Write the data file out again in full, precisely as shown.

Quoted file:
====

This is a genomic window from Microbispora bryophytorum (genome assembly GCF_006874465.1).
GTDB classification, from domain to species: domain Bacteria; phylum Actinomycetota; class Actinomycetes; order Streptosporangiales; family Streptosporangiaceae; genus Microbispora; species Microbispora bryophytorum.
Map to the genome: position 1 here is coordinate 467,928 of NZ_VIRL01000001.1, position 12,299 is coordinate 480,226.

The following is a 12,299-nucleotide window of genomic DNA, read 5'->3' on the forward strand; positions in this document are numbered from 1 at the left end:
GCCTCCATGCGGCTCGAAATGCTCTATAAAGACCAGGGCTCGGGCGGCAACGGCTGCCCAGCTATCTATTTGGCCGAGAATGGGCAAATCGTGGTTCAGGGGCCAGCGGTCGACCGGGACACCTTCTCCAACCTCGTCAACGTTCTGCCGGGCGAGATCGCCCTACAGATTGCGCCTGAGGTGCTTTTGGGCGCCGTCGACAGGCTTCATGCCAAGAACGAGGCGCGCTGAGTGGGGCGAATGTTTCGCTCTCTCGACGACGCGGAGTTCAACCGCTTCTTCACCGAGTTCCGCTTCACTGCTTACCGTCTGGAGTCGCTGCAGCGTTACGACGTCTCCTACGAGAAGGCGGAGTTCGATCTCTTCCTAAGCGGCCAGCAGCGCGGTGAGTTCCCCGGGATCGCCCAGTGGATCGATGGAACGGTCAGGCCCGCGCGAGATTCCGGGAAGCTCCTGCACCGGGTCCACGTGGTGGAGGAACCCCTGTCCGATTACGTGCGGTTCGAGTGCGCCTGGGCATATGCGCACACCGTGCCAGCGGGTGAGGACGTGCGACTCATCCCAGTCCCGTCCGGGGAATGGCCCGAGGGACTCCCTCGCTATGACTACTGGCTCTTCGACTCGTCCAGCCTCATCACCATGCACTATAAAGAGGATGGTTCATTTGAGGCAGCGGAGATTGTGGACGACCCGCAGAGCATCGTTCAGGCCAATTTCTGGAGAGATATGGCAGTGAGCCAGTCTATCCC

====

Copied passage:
This is a genomic window from Microbispora bryophytorum (genome assembly GCF_006874465.1).
GTDB classification, from domain to species: domain Bacteria; phylum Actinomycetota; class Actinomycetes; order Streptosporangiales; family Streptosporangiaceae; genus Microbispora; species Microbispora bryophytorum.
Map to the genome: position 1 here is coordinate 467,928 of NZ_VIRL01000001.1, position 12,299 is coordinate 480,226.

The following is a 12,299-nucleotide window of genomic DNA, read 5'->3' on the forward strand; positions in this document are numbered from 1 at the left end:
GCCTCCATGCGGCTCGAAATGCTCTATAAAGACCAGGGCTCGGGCGGCAACGGCTGCCCAGCTATCTATTTGGCCGAGAATGGGCAAATCGTGGTTCAGGGGCCAGCGGTCGACCGGGACACCTTCTCCAACCTCGTCAACGTTCTGCCGGGCGAGATCGCCCTACAGATTGCGCCTGAGGTGCTTTTGGGCGCCGTCGACAGGCTTCATGCCAAGAACGAGGCGCGCTGAGTGGGGCGAATGTTTCGCTCTCTCGACGACGCGGAGTTCAACCGCTTCTTCACCGAGTTCCGCTTCACTGCTTACCGTCTGGAGTCGCTGCAGCGTTACGACGTCTCCTACGAGAAGGCGGAGTTCGATCTCTTCCTAAGCGGCCAGCAGCGCGGTGAGTTCCCCGGGATCGCCCAGTGGATCGATGGAACGGTCAGGCCCGCGCGAGATTCCGGGAAGCTCCTGCACCGGGTCCACGTGGTGGAGGAACCCCTGTCCGATTACGTGCGGTTCGAGTGCGCCTGGGCATATGCGCACACCGTGCCAGCGGGTGAGGACGTGCGACTCATCCCAGTCCCGTCCGGGGAATGGCCCGAGGGACTCCCTCGCTATGACTACTGGCTCTTCGACTCGTCCAGCCTCATCACCATGCACTATAAAGAGGATGGTTCATTTGAGGCAGCGGAGATTGTGGACGACCCGCAGAGCATCGTTCAGGCCAATTTCTGGAGAGATATGGCAGTGAGCCAGTCTATCCC